L. Allan, L. Baker, J. Dewar, S. Eljamel, R. M. Grant, J. G. Houston, T. McLeay, A. J. Munro, P. Levack



Publication year



British Journal of Cancer

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Author Address

Levack, P Ninewells Hosp, Dept Palliat Med, Dundee DD1 9SY, Scotland Ninewells Hosp, Dept Palliat Med, Dundee DD1 9SY, Scotland Univ Dundee, Dept Stat, Dundee DD1 4HN, Scotland Ninewells Hosp, Dept Oncol, Dundee DD1 9SY, Scotland Ninewells Hosp, Dept Neurosurg, Dundee DD1 9SY, Scotland St Brycedale Surg, Kirkcaldy, Scotland Ninewells Hosp, Dept Radiol, Dundee DD1 9SY, Scotland Univ Dundee, Dept Radiat Oncol, Dundee DD1 9SY, Scotland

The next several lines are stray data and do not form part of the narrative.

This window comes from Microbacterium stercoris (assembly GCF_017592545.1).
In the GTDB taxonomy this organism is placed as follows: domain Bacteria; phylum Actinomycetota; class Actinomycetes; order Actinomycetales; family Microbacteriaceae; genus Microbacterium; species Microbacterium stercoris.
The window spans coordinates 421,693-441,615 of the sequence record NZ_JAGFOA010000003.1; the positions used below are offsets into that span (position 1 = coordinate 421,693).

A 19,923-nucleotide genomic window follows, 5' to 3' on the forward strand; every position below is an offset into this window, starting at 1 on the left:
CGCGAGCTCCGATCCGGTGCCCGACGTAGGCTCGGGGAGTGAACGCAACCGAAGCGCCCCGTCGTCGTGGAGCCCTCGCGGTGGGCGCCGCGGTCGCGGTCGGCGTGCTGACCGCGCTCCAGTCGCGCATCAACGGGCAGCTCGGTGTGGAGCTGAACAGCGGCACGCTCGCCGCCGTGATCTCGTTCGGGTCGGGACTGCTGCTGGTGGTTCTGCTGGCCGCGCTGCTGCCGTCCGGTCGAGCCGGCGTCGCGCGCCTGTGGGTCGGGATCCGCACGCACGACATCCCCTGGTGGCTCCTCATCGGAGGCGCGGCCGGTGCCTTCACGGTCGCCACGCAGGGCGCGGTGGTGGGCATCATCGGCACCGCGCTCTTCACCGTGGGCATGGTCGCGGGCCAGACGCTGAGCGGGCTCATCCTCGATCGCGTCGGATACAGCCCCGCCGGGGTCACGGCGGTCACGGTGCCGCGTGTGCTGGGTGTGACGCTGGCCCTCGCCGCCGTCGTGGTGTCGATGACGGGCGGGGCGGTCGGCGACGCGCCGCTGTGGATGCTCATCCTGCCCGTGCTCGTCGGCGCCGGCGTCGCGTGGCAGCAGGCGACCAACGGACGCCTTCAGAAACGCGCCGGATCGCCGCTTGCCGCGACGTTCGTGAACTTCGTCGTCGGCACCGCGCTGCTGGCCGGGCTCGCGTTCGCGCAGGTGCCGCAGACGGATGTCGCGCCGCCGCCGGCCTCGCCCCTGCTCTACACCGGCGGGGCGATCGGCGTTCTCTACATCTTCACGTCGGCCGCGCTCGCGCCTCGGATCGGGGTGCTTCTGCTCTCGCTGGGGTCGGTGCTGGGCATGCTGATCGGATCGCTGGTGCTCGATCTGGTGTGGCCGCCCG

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The aim of the study was to achieve earlier diagnosis of malignant cord compression (MCC) using urgent magnetic resonance imaging (MRI) for selected patients. A comparison was carried out of the current prospective audit of 100 patients referred by a general practitioner or a consultant over 32 months with both a previous national Clinical Research and Audit Group (CRAG) prospective audit (324 cases of MCC) and an earlier retrospective audit of 104 patients referred with suspected MCC. A telephone hotline rapid-referral process for patients with known malignancy and new symptoms (severe nerve root pain +/- severe back pain) was designed. Patients were considered for urgent MRI after discussion with a senior clinician responsible for the hotline. Appropriate referrals were discussed with radiology and oncology ensuring timely MRI reporting and intervention. The main outcome measures are as follows: time from referral to diagnosis; time from the onset of symptoms to diagnosis; and mobility at diagnosis. A total of 50 patients (52%) of those scanned had either MCC (44) or malignant nerve root compression (6) compared with the earlier rate of 23 out of 104 patients (22%). Ten out of 44 MCC patients (23%) were paralysed at diagnosis, compared with 149 out of 324 (46%) in the CRAG audit. Time from reporting pain to diagnosis was 32 days compared with 89 days in the CRAG audit. Median time from referral to diagnosis was 1 day, again considerably shorter than the CRAG audit time of 15 days (interquartile (IQ) range: 3-66). In patients at risk of MCC, fast-track referral with rapid access to MRI reduces time between symptom onset and diagnosis, improves mobility at diagnosis and reduces the number of negative MRI scans. British Journal of Cancer (2009) 100, 1867-1872. doi: 10.1038/sj.bjc.6605079 Published online 26 May 2009 (C) 2009 Cancer Research UK